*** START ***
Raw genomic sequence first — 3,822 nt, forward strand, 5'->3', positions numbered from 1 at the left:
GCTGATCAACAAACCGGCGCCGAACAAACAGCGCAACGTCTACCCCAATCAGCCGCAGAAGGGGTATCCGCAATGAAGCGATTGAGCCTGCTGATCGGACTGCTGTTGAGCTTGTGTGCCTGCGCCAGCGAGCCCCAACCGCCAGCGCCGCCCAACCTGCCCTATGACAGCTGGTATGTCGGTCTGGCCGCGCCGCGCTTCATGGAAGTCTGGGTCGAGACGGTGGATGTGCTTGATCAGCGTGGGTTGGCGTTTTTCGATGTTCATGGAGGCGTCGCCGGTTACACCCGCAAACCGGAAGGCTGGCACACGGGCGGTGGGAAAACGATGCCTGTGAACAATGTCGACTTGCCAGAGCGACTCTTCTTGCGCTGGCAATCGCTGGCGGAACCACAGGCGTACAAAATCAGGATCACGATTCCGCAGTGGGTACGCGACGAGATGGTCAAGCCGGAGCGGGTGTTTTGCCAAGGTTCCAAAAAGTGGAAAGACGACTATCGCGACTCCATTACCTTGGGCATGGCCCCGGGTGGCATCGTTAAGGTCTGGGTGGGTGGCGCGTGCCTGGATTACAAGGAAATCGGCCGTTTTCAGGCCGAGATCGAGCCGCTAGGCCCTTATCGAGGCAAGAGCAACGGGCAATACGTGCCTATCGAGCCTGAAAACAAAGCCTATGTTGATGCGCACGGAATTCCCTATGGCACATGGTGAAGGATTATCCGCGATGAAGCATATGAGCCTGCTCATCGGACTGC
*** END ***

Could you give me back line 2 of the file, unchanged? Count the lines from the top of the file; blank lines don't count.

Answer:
GCTGATCAACAAACCGGCGCCGAACAAACAGCGCAACGTCTACCCCAATCAGCCGCAGAAGGGGTATCCGCAATGAAGCGATTGAGCCTGCTGATCGGACTGCTGTTGAGCTTGTGTGCCTGCGCCAGCGAGCCCCAACCGCCAGCGCCGCCCAACCTGCCCTATGACAGCTGGTATGTCGGTCTGGCCGCGCCGCGCTTCATGGAAGTCTGGGTCGAGACGGTGGATGTGCTTGATCAGCGTGGGTTGGCGTTTTTCGATGTTCATGGAGGCGTCGCCGGTTACACCCGCAAACCGGAAGGCTGGCACACGGGCGGTGGGAAAACGATGCCTGTGAACAATGTCGACTTGCCAGAGCGACTCTTCTTGCGCTGGCAATCGCTGGCGGAACCACAGGCGTACAAAATCAGGATCACGATTCCGCAGTGGGTACGCGACGAGATGGTCAAGCCGGAGCGGGTGTTTTGCCAAGGTTCCAAAAAGTGGAAAGACGACTATCGCGACTCCATTACCTTGGGCATGGCCCCGGGTGGCATCGTTAAGGTCTGGGTGGGTGGCGCGTGCCTGGATTACAAGGAAATCGGCCGTTTTCAGGCCGAGATCGAGCCGCTAGGCCCTTATCGAGGCAAGAGCAACGGGCAATACGTGCCTATCGAGCCTGAAAACAAAGCCTATGTTGATGCGCACGGAATTCCCTATGGCACATGGTGAAGGATTATCCGCGATGAAGCATATGAGCCTGCTCATCGGACTGC